we are hit by a strange attack, the attacker even emailed to challenge us.

The output of "netstat -n" is just a few "ESTABLISHED" and "TIME_WAIT" typically, yet the server's website cannot be reached from outside. And when typing "ssh" on the Console window, it takes almost a minute to get the prompt for password. CPU and memory usage are very low.

The output of "tcpdump -l" averages merely a few lines per second. Most of them are TCP connection with "S" or "R" flags from port 80 of this web server to some remote ips. Strangely, these IPs do not show in the output of "netstat -n"! And these IPs are similar to other ips the attacker used before.

And the symptom (with delayed ssh to will even last after I completely unplug the server from network. Only after around 10 minutes will the symptom suddenly disappear. And this behavior can be repeated.

The server is behind a hardware firewall, that only allows TCP connection to this web server. Is there something that I didn't know, ie, is there some way to let the server remember some TCP requests, which doesn't show by netstat, yet will tie the server resources, so it can hardly handle any subsequent TCP requests?

  • What operating system is the server? – RedGrittyBrick Nov 20 '10 at 19:58
  • FreeBSD with latest patches. – Joe Nov 20 '10 at 20:14

Network Computing has an article on TCP SYN Flooding Attack and how to handle them.

  • Thanks, that described the initial wave of the attack, which was revealed by the thousands of tcp connections with all kinds of flags when issuing "netstat -n". However, now "netstat -n" only shows a few lines of tcp connections, yet the connection is still slow. This is also mentioned in your link: "So the attacking system only needs to send as few as five packets per minute for each port targeted on the attacked system." But still, will these packets be visible by netstat? Right now nothing suspicious shows there. – Joe Nov 20 '10 at 20:29

I did not have answer what is causing this - but I have questions to clarify situation. You did no tell if the server load is high ? If the answer is yes - what cause this load - check with top command. Can you try to run tcpdump -ntuap ? Seems only option -n is not enough. Does it run any other service like DNS, FTP ? Is it possible your ssh delay to be caused by DNS resolving problem or high load? How did you connect to the server with ssh if it is disconnected? Does the server has access to the DNS servers if it is disconnected (no resolving = slow ssh connection)? Can you check apache's option "keepalive" on and set it to off lower the interval for it.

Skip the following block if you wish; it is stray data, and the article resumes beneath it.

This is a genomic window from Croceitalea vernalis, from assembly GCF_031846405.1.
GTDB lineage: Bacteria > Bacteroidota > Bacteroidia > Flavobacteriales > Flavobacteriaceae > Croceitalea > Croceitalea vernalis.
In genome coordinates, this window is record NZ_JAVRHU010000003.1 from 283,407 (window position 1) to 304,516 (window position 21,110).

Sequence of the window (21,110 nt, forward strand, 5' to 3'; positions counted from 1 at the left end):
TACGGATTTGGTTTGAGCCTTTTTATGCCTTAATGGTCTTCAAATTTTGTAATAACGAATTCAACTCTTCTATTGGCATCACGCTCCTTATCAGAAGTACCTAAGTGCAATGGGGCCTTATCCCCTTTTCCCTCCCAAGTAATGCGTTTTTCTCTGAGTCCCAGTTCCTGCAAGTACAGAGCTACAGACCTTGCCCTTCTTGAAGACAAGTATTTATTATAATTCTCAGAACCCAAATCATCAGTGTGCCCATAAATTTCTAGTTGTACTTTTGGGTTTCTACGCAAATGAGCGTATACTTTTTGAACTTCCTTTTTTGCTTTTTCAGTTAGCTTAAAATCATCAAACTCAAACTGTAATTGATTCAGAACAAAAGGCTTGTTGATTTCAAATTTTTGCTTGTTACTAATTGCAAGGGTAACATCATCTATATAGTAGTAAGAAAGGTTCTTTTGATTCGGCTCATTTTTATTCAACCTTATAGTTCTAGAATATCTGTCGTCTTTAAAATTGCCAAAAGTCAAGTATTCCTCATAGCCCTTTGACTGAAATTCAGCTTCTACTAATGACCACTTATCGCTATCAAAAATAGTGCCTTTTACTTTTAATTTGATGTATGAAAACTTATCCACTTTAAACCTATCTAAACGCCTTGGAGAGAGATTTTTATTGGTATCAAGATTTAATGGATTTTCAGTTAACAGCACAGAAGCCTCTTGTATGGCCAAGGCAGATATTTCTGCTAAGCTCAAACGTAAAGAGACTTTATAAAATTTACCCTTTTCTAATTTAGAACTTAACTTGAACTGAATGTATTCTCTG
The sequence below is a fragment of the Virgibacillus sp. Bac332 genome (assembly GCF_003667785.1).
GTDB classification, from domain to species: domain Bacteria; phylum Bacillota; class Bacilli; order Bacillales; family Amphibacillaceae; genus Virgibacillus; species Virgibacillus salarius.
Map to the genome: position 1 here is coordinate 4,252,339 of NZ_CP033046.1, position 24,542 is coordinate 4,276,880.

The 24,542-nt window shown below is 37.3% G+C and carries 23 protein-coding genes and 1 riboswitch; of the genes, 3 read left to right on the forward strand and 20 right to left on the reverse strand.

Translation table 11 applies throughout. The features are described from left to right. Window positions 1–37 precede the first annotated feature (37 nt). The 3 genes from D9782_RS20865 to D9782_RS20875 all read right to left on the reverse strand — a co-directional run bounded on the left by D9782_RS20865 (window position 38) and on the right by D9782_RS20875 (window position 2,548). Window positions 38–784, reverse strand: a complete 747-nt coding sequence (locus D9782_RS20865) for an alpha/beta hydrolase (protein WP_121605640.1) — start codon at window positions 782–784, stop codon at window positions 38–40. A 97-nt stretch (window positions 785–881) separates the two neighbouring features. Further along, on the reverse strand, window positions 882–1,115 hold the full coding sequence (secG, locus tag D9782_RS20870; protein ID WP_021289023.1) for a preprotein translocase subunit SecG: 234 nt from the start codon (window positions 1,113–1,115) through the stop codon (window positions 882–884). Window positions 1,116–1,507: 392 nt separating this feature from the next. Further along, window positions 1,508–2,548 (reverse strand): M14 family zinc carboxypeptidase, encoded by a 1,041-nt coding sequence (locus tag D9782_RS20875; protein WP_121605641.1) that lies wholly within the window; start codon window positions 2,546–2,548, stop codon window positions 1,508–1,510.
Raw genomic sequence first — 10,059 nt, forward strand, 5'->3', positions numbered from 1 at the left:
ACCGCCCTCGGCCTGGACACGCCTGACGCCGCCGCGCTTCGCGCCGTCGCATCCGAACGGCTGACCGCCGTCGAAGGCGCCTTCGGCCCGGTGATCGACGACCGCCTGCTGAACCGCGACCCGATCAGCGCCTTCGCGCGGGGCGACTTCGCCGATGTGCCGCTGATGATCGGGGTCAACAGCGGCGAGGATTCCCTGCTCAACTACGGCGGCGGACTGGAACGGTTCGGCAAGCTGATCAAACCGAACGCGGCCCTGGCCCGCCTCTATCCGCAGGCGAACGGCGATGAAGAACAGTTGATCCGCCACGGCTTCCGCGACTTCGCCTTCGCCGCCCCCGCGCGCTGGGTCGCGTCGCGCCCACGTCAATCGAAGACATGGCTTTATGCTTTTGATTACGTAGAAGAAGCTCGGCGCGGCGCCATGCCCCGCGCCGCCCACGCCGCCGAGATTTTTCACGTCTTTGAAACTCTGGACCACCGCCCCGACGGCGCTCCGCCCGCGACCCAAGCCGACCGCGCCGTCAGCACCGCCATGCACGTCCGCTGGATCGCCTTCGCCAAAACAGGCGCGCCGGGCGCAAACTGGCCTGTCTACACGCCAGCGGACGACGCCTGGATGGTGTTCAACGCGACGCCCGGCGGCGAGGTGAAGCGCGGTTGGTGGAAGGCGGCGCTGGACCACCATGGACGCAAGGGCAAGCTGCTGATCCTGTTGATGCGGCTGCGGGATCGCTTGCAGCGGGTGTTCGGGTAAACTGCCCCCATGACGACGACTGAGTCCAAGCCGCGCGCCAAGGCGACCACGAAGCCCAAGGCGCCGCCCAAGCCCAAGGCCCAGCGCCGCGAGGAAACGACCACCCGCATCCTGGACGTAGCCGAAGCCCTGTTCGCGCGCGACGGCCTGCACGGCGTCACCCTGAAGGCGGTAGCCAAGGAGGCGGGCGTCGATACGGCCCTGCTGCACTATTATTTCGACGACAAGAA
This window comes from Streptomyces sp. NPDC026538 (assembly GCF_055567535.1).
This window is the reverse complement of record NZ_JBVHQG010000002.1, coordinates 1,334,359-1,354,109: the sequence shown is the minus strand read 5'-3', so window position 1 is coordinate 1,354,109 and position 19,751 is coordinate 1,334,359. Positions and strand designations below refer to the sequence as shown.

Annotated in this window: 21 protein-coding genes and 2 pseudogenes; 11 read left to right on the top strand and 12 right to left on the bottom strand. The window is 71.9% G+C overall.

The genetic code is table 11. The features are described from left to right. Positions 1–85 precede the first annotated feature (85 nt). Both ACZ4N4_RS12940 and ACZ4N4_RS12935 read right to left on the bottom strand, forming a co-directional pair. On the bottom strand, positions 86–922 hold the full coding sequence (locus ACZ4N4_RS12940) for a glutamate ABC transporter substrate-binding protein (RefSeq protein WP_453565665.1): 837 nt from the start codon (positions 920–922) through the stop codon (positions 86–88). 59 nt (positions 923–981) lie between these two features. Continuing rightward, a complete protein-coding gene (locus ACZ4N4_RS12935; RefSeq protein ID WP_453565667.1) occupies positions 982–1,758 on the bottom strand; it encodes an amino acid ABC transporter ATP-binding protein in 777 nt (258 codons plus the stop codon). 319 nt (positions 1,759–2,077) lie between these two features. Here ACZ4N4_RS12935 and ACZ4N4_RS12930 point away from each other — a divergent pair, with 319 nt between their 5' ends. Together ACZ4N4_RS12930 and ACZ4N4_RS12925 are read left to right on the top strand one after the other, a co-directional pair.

• The server load is very light. It only runs apache. I sit in front of the server to type "ssh". tcpdump indeed showed it was trying to talk to DNS server from time to time, although the output of "tcpdump -l" was just a few lines per second. The ISP's DNS server is fast. I can check apache's option, but at that time there was only a few connections to the web server. I will try "tcpdump -ntuap" when the attack resumes. – Joe Nov 20 '10 at 20:19

Speaking without going into specifics, the combination of symptoms you've described lend themselves most readily to a diagnosis of "rootkit", as it would be difficult (albeit hardly impossible) to generate them any other way.

  • I can not rule out that possibility, although at that time both servers in that subnet got this same problem, while the other server has even less exposure to the internet. They both have latest patches, and essentially only runs apache. – Joe Nov 20 '10 at 20:16
  • If more than one server is affected I would check out DNS.. ssh can have long delays when it tries to resolve incoming connections. Setting "UseDNS" to false in sshd_config may help. – mfarver Nov 20 '10 at 22:10
  • You are absolutely right, after changing UseDNS to no in sshd, ssh is instant now. Still, the website is not available. This is very worrisome, as netstat shows just a few connections. – Joe Nov 21 '10 at 4:06

It turned out the attack used a protocol that's not used by our site, so is blocked by our edge router. Therefore although it saturated our outside pipe, little legitimate traffic luckily fell through into our inside servers.


Check packet rate on interfaces with:

netstat -bdh 1

Check what system is doing with:

systat -v 1

Check some of bsd-limits with: (LIMIT/USED)

vmstat -z

PS. Are you using apache? Check it's stats

PPS. Try putting nginx before it.

PPPS. Are you using accf_http kernel module?

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